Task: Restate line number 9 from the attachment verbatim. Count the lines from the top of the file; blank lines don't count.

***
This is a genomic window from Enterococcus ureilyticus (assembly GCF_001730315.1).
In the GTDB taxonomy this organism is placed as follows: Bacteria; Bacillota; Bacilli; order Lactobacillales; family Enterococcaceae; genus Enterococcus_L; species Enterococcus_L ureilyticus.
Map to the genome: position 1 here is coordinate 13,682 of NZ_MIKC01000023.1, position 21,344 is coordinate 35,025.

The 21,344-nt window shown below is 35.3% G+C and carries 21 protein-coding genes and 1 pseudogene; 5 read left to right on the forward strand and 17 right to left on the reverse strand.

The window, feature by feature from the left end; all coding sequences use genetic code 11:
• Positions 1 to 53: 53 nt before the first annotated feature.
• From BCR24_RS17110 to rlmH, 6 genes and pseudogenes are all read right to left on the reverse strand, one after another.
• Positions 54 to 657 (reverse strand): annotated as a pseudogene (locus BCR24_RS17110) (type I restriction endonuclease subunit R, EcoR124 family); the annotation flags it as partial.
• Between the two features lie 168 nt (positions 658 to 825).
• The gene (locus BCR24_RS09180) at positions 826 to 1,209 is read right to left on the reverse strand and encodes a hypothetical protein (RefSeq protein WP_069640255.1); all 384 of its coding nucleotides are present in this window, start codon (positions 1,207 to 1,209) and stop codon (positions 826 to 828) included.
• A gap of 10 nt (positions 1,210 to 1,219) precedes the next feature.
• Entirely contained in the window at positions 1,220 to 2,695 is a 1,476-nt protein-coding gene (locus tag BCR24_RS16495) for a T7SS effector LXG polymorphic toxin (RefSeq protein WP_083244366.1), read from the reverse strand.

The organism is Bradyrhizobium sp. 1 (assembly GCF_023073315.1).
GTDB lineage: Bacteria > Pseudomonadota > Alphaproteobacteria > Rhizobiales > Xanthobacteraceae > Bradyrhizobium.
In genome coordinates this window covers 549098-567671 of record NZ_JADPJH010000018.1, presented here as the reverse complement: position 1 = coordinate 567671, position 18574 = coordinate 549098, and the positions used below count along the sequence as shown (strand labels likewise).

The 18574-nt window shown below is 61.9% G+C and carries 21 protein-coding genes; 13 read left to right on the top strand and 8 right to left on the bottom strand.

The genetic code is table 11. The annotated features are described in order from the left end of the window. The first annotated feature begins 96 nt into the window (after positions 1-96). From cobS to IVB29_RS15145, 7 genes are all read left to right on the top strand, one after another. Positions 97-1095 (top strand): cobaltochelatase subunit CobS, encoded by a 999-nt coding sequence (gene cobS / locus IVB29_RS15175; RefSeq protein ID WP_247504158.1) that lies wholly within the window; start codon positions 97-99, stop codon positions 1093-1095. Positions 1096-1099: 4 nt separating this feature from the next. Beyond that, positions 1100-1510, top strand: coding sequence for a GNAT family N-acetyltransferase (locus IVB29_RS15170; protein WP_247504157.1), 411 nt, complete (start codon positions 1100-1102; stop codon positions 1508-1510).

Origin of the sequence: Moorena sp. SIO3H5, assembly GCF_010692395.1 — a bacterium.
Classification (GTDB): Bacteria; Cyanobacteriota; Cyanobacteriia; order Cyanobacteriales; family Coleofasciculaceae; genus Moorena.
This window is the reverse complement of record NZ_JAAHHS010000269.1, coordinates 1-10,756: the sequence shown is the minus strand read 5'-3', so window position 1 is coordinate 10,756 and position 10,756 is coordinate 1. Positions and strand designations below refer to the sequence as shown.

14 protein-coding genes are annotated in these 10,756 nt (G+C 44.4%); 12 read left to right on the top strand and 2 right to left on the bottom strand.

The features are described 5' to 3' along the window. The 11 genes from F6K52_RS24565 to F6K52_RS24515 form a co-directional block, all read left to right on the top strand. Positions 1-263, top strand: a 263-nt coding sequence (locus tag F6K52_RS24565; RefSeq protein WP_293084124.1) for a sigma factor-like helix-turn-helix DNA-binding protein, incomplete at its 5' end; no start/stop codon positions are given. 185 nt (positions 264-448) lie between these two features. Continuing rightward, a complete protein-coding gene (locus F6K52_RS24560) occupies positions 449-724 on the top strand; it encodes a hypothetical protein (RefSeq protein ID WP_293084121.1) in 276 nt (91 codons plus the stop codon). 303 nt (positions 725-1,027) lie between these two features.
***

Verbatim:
• Between the two features lie 168 nt (positions 658 to 825).